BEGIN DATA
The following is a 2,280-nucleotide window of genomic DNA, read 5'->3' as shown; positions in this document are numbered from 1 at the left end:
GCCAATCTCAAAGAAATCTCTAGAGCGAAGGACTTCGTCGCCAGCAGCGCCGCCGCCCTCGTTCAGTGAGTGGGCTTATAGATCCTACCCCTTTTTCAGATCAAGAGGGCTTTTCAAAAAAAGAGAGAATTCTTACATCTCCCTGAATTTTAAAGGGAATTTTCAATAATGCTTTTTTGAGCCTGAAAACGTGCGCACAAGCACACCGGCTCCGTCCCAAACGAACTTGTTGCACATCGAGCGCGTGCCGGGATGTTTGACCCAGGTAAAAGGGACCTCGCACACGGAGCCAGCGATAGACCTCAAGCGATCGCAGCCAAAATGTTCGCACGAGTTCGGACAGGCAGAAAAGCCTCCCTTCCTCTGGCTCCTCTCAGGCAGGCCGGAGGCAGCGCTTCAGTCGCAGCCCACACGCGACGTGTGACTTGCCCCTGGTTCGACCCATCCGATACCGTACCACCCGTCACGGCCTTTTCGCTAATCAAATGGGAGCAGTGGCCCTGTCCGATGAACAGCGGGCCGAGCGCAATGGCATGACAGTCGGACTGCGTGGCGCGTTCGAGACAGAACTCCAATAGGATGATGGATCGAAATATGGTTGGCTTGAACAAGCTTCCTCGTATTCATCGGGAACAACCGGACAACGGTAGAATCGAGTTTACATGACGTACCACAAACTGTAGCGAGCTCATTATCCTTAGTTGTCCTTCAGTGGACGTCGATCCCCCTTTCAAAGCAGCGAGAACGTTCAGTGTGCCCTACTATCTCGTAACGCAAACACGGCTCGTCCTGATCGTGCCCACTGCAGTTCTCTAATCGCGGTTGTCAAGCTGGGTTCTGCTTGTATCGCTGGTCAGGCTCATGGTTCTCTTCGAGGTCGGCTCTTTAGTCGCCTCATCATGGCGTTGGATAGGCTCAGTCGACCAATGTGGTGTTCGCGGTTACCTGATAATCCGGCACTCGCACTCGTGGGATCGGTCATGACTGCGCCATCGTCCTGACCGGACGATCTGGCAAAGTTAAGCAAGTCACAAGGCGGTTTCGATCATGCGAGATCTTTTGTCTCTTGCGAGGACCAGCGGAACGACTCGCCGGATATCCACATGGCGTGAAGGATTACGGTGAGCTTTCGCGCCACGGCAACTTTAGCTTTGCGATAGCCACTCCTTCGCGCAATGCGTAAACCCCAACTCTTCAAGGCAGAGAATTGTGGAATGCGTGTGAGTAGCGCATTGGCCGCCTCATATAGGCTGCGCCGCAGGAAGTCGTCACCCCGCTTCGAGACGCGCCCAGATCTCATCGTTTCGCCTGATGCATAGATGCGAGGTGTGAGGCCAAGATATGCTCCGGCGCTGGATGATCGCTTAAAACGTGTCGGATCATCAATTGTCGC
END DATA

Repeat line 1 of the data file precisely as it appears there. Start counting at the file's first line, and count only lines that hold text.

The following is a 2,280-nucleotide window of genomic DNA, read 5'->3' as shown; positions in this document are numbered from 1 at the left end: